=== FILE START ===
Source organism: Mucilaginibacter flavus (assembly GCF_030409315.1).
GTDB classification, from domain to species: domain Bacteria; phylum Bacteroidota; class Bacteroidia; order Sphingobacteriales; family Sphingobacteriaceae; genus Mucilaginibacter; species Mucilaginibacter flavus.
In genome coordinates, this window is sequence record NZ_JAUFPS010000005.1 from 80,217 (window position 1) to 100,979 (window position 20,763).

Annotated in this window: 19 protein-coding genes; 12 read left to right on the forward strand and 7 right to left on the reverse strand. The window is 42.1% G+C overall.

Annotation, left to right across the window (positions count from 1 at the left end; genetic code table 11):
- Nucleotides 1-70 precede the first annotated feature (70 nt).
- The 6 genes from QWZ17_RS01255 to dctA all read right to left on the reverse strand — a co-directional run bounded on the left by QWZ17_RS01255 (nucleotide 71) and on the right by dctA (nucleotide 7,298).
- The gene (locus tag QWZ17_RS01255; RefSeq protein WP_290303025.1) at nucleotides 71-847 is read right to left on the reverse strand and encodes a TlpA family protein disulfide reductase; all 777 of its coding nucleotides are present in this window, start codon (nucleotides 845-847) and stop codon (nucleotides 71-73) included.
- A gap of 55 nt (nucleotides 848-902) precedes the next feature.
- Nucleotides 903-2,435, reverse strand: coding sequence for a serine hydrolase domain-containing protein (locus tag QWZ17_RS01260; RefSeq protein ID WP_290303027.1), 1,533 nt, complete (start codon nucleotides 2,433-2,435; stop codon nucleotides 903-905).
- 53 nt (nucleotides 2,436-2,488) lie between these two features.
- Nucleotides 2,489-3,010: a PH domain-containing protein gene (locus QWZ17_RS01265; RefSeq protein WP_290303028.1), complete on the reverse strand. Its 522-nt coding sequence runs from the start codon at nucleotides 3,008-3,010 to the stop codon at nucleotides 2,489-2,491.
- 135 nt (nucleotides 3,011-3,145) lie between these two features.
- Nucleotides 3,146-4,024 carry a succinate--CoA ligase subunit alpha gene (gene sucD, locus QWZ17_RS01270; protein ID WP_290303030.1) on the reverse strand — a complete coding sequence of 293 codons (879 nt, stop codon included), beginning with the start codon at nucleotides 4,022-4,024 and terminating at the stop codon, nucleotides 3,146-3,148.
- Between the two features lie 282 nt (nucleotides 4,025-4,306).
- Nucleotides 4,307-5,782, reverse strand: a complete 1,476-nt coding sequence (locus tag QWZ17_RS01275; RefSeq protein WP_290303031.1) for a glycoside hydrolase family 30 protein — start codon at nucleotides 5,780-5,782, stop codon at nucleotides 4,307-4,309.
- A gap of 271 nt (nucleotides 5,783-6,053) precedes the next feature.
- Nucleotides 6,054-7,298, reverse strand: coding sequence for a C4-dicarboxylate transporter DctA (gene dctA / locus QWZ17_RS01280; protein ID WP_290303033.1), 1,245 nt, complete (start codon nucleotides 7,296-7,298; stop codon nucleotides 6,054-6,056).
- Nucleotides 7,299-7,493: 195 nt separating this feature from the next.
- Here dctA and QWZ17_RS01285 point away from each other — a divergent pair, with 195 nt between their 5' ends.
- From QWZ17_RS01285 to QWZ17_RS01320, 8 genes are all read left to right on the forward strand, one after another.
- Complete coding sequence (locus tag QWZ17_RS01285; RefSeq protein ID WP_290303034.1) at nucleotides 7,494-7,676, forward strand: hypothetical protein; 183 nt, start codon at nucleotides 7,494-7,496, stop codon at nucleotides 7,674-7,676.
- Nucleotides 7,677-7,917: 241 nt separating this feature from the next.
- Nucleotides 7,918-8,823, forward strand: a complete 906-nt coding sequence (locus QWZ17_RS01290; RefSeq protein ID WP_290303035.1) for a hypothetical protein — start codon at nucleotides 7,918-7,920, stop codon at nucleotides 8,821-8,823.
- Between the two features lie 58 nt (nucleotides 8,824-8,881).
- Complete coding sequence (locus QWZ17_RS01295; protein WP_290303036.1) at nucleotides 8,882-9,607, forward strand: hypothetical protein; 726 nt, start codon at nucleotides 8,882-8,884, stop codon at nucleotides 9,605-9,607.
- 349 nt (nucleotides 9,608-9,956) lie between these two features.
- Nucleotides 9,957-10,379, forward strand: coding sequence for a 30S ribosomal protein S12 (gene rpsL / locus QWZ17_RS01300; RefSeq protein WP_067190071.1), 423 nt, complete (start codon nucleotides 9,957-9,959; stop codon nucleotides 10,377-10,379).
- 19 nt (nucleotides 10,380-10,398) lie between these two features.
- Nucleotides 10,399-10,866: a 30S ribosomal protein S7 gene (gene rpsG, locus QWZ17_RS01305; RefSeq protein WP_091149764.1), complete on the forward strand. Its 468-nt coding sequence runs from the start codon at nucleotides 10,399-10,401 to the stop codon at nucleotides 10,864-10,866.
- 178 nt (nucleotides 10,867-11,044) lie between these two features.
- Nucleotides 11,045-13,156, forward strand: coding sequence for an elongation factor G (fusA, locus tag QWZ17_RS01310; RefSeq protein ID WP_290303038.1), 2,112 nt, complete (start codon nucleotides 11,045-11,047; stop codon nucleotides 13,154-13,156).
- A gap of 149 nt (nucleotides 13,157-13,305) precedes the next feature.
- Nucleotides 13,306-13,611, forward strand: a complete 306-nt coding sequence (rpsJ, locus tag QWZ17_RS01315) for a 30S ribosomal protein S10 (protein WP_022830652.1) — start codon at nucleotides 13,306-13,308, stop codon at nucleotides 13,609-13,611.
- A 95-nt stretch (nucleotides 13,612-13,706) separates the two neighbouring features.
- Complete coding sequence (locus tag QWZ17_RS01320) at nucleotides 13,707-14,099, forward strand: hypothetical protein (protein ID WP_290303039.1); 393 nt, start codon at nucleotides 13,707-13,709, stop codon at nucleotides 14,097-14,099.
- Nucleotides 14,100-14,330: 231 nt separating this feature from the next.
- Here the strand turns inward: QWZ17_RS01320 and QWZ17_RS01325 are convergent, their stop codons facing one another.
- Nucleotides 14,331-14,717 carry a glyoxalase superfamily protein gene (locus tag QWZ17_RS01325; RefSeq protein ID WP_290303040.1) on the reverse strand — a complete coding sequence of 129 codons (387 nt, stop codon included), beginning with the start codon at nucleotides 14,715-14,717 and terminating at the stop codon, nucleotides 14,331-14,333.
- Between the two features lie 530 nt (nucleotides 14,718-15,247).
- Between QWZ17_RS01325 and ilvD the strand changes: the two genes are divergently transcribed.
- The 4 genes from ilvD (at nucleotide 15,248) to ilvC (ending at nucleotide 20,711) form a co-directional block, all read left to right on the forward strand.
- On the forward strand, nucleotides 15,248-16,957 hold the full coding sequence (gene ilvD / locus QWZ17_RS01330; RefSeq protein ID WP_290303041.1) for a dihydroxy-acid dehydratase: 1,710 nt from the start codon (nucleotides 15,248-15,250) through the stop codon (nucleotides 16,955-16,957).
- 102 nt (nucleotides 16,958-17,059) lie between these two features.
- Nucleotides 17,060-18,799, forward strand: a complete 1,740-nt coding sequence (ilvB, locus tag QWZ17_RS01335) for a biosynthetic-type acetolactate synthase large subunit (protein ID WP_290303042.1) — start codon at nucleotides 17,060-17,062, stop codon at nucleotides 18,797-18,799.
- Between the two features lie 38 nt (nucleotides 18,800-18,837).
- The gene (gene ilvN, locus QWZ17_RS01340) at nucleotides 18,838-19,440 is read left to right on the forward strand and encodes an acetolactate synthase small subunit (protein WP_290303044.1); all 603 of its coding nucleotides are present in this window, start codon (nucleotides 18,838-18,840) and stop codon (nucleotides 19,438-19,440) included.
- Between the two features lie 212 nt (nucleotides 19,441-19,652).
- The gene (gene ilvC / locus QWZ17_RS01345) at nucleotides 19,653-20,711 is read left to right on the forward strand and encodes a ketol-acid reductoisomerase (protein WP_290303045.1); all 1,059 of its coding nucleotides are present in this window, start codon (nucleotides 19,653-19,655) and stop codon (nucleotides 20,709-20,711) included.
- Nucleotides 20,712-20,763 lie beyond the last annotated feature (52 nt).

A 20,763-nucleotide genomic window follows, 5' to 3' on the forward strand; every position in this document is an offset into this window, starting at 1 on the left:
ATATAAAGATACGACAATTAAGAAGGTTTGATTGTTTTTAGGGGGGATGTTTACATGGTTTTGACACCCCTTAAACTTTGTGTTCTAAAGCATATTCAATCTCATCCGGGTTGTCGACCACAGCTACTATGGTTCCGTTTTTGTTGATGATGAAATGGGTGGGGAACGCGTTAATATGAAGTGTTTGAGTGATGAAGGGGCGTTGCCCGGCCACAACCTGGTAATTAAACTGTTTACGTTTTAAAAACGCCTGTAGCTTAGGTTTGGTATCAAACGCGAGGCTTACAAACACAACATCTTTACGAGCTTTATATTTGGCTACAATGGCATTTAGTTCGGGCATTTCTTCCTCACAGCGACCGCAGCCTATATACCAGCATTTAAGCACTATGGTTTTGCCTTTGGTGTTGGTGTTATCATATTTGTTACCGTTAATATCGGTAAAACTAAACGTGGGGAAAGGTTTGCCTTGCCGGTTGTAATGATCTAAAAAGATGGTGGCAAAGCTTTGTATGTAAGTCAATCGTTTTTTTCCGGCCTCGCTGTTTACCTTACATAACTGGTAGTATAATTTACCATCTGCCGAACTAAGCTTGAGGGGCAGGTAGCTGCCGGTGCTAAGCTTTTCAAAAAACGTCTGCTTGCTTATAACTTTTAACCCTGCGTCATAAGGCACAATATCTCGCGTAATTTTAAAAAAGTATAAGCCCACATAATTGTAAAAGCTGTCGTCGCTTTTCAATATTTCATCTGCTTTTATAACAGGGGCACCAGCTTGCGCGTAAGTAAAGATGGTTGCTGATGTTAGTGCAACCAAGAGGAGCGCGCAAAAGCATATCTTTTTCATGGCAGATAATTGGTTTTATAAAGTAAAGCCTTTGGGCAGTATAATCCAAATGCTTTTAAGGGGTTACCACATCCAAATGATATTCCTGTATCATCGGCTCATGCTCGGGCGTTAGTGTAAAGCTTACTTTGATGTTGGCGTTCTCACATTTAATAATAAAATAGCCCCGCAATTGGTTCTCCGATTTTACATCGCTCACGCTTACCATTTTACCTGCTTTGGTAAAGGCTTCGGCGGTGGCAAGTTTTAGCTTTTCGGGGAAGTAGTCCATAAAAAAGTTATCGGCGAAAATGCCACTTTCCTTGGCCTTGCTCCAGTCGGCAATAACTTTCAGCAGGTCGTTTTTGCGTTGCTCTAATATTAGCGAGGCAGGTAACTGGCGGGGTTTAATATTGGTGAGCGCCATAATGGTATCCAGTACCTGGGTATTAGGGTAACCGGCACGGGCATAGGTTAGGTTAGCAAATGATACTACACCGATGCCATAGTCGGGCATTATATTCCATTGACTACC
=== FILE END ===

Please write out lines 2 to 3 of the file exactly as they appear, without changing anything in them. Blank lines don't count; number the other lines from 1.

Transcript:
GTDB classification, from domain to species: domain Bacteria; phylum Bacteroidota; class Bacteroidia; order Sphingobacteriales; family Sphingobacteriaceae; genus Mucilaginibacter; species Mucilaginibacter flavus.
In genome coordinates, this window is sequence record NZ_JAUFPS010000005.1 from 80,217 (window position 1) to 100,979 (window position 20,763).